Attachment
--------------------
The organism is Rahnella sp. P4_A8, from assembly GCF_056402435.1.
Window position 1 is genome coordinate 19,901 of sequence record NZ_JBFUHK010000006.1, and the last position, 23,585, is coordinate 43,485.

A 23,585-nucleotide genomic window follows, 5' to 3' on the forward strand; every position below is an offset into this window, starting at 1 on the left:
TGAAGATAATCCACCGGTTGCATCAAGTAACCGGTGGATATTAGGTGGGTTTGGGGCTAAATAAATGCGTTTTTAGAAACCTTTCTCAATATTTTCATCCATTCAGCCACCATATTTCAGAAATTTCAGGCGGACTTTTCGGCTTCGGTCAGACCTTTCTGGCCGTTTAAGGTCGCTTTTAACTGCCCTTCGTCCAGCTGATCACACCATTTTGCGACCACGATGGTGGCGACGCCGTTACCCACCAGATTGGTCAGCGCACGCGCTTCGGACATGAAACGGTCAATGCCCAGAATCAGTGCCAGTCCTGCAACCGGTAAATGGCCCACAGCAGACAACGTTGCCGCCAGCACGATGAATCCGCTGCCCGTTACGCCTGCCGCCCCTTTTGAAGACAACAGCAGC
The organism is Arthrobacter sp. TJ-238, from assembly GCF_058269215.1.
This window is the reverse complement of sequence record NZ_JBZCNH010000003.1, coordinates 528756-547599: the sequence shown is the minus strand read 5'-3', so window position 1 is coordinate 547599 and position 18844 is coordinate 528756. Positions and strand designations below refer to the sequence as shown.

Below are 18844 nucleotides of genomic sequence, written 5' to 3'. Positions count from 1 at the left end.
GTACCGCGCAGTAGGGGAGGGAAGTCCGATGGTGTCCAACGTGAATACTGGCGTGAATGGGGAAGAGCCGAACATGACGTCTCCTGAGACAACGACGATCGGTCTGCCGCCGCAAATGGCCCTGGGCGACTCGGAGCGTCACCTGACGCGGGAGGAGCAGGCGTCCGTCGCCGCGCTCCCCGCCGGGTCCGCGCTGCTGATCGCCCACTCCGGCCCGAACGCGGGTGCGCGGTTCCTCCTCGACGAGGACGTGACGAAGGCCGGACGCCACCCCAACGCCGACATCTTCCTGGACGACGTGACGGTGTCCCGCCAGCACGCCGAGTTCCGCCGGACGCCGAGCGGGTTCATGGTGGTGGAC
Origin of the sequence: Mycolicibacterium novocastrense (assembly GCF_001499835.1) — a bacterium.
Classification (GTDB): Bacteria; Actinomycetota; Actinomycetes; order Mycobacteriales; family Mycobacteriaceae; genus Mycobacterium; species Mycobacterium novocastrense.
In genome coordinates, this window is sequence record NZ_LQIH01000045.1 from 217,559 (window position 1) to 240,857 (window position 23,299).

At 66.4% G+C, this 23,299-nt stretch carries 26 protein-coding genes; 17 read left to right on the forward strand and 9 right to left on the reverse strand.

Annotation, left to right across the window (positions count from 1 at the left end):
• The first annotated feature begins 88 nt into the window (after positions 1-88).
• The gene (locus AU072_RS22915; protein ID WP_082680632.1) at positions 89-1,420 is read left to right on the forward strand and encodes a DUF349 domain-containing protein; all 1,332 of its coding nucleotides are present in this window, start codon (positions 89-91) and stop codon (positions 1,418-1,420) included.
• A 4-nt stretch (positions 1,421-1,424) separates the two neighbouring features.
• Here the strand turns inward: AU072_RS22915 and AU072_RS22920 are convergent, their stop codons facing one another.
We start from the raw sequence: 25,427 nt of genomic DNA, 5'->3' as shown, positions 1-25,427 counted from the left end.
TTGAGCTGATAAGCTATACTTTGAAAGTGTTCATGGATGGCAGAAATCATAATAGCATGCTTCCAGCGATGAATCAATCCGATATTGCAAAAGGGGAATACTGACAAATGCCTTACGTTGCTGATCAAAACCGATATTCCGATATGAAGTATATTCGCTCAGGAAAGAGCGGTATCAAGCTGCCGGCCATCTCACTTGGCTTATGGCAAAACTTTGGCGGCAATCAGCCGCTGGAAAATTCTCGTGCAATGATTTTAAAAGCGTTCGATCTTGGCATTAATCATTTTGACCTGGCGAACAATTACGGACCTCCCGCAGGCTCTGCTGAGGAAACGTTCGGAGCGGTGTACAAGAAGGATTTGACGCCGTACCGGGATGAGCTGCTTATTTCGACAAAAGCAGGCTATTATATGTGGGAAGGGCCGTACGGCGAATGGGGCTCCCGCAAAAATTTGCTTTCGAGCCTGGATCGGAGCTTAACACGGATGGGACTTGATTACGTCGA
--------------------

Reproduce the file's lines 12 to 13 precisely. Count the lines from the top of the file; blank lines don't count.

At 66.4% G+C, this 23,299-nt stretch carries 26 protein-coding genes; 17 read left to right on the forward strand and 9 right to left on the reverse strand.

Annotation, left to right across the window (positions count from 1 at the left end):